Christmas Eve in 2008, was a mild introduction to a Japanese winter in the mountains of Iwate. I had no idea how cold it can get and how much snow can fall in just two days. Living on the East coast of Scotland usually means the sea breeze keeps the snow fall to a minimum and on the rare occasion of a blizzard, Edinburgh council turn the winter wonderland into brown slush thanks to a rally of road gritters and rock salt.
This is the real thing. The frosted epicenter of a C.S. Lewis narrative. The snow has stopped but will continue into the New Year. Outside the white stuff easily clears my waist sealing my decision to stay here for a while. Stepping through the glass doors of the resort, everything changes – expensive sportswear, snowboots, boards and skis are racked up like armor. You choose your weapon carefully and exit the building into an arcade of mental and physical challenges.
Skipping over to the chairlift like a new born snow leopard (there was a distinct lack of fur on this cub), I was transported higher into the heavens of Iwate. I managed to gallantly throw myself down several of the intermediate runs without killing myself. The only injuries sustained were muscular and the most painful was due to passing out on pillows filled with hard beads the previous night. Just another of Japan´s quirky little differences. Why they fill them with plastic beads and not feathers, I will never know – perhaps it is so that stupid white men like me, pampered like children with Egyptian cotton and duck feathered pillows, ´crick´ their neck.
The added bonus of this adventure – apart from attractive manga girls luring you into the path of high speed tow bars, has to be the luxurious Japanese Onsen (hot spring baths) provided for established writers and other respectable elderly members of society such as myself. The fear of being ejected from the premises for exposing my tattoos in the communal baths has surpassed and I now proudly skip from hot tub to steam room without a care in the world. So far my beating heart has withstood the insane pressure of removing myself from a sweltering seventy degrees and plunging myself into a cool pool of around five. Not bad for an ex-smoker. Glad it´s no longer me puffing away outside the chairlift whilst conveniently leaning on another beer dispenser. Irony sits proudly on a plinth right next to heart disease, lung cancer and winter sports in Japan.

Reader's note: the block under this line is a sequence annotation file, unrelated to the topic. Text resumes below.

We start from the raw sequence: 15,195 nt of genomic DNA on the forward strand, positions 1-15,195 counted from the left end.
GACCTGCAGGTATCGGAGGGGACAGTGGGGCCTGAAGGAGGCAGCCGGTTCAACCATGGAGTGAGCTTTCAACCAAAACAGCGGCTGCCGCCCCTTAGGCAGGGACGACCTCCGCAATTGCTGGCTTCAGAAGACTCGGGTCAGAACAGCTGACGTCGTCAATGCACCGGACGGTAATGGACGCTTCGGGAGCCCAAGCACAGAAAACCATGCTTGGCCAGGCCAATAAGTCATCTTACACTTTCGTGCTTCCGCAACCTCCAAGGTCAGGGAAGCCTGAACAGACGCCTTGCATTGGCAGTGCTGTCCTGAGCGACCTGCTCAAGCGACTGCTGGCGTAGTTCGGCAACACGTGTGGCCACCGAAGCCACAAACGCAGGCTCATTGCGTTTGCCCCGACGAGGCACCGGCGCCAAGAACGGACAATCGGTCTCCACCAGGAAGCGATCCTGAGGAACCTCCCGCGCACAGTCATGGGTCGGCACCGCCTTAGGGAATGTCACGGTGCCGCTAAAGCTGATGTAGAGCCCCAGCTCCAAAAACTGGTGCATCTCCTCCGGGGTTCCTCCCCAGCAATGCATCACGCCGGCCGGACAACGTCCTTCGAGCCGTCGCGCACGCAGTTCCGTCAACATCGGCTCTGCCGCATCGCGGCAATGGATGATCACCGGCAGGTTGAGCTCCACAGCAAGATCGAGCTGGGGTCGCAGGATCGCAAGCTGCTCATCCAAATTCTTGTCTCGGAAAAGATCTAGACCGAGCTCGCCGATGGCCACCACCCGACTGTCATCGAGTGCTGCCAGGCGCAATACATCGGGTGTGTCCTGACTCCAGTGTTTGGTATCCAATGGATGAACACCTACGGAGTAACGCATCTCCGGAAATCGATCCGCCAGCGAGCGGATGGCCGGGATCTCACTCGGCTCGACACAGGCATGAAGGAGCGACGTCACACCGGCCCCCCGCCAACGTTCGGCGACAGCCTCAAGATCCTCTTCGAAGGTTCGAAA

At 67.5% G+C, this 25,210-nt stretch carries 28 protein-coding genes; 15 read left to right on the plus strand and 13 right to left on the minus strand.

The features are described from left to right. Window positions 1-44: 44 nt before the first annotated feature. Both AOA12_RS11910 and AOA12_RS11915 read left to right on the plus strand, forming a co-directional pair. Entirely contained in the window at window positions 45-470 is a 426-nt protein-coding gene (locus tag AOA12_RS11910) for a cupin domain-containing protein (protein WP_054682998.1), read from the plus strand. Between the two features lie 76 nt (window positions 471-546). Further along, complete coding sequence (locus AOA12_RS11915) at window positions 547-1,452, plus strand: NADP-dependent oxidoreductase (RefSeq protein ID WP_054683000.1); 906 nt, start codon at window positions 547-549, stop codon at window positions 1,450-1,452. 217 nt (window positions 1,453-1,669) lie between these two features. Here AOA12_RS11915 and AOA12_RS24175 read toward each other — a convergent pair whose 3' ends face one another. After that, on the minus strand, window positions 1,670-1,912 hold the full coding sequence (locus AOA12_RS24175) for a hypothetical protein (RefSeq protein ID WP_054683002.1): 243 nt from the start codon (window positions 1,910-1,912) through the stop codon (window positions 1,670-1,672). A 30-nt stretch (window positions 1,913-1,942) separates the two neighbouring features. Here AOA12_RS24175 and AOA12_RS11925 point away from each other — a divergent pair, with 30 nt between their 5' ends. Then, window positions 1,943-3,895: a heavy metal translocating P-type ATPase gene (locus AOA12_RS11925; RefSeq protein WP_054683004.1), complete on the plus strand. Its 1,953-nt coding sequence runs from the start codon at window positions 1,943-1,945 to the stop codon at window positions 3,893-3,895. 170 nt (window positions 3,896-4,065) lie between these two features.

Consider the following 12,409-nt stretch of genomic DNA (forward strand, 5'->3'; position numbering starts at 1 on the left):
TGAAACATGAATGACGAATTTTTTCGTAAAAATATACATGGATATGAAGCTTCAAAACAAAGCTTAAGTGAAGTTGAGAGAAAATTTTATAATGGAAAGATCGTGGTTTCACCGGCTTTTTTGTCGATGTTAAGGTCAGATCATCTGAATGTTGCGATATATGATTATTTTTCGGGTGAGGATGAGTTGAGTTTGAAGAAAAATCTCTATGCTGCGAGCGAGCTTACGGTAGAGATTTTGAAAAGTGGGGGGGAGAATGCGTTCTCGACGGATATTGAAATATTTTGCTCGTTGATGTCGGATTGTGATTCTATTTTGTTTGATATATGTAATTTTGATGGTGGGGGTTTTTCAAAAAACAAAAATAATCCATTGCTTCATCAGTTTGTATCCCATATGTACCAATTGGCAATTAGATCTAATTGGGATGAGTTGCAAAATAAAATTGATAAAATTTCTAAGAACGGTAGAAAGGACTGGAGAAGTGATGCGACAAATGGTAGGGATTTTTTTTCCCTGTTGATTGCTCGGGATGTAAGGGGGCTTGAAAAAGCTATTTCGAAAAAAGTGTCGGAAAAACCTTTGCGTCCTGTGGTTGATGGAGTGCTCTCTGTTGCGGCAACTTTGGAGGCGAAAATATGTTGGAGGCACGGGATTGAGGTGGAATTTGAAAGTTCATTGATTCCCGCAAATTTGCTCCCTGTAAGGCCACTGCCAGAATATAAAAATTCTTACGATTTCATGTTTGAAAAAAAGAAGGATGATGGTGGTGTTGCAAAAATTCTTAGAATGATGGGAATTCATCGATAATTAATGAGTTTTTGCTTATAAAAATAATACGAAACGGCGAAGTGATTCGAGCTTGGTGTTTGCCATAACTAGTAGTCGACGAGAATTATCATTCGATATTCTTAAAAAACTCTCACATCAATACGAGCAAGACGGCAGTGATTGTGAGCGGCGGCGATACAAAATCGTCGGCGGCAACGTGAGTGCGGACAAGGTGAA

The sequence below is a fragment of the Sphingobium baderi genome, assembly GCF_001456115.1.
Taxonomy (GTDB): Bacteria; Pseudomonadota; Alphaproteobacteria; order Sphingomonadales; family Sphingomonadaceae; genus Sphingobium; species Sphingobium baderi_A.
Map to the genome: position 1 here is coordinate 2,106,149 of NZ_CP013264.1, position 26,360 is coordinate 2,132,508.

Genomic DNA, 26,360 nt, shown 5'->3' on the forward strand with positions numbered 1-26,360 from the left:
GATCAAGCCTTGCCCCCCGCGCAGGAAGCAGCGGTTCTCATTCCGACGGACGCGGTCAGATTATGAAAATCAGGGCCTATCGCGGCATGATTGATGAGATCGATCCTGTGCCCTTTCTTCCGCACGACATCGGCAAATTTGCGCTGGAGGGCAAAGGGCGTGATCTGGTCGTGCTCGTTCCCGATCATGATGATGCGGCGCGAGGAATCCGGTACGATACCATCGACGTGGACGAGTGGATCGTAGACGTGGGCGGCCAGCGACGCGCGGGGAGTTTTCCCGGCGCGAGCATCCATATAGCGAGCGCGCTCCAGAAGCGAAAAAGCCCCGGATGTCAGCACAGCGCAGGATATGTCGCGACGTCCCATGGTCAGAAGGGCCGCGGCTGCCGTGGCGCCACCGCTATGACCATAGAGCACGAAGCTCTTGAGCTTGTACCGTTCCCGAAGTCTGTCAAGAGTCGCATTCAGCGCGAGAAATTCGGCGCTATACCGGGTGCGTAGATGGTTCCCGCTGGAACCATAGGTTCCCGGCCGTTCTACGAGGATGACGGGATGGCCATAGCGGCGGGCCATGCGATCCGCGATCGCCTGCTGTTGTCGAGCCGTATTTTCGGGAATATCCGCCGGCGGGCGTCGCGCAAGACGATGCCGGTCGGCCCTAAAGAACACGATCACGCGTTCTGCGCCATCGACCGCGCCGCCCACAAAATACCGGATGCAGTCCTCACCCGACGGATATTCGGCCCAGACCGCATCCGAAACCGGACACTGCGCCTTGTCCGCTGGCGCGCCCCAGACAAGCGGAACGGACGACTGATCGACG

90% of the comfortably well-off that come to these resorts probably think I am romanticizing a ´dip in the pool´, but my faith in humanity clings to the 10% that sat beside me as the hot volcanic waters evaporate into the mountains early offerings of snow. Each snowflake seems to represent the toils of modern civilization; the love lost, the sickness and the strain. As the crystalline fingertips hit the surface and melt into the warm embrace of her liquid lover, the significance of each painful memory becomes irrelevant. When we are lost in a shopping mall, wrapped in plastic and designer labels, it is hard to imagine removing our layers of armor and forgetting the superficial world we live in. Here in Japan that luxury is possible.
Thanks to these memoirs, I will never forget the feeling of being back inside the womb whilst literally a tiptoe away from the world of Narnia. An experience I unfortunately shared with no other, but one that reinforces the delicate balance, beautifully exposed in its tender moment, between man and Mother Nature. I´ll take that one to the grave.
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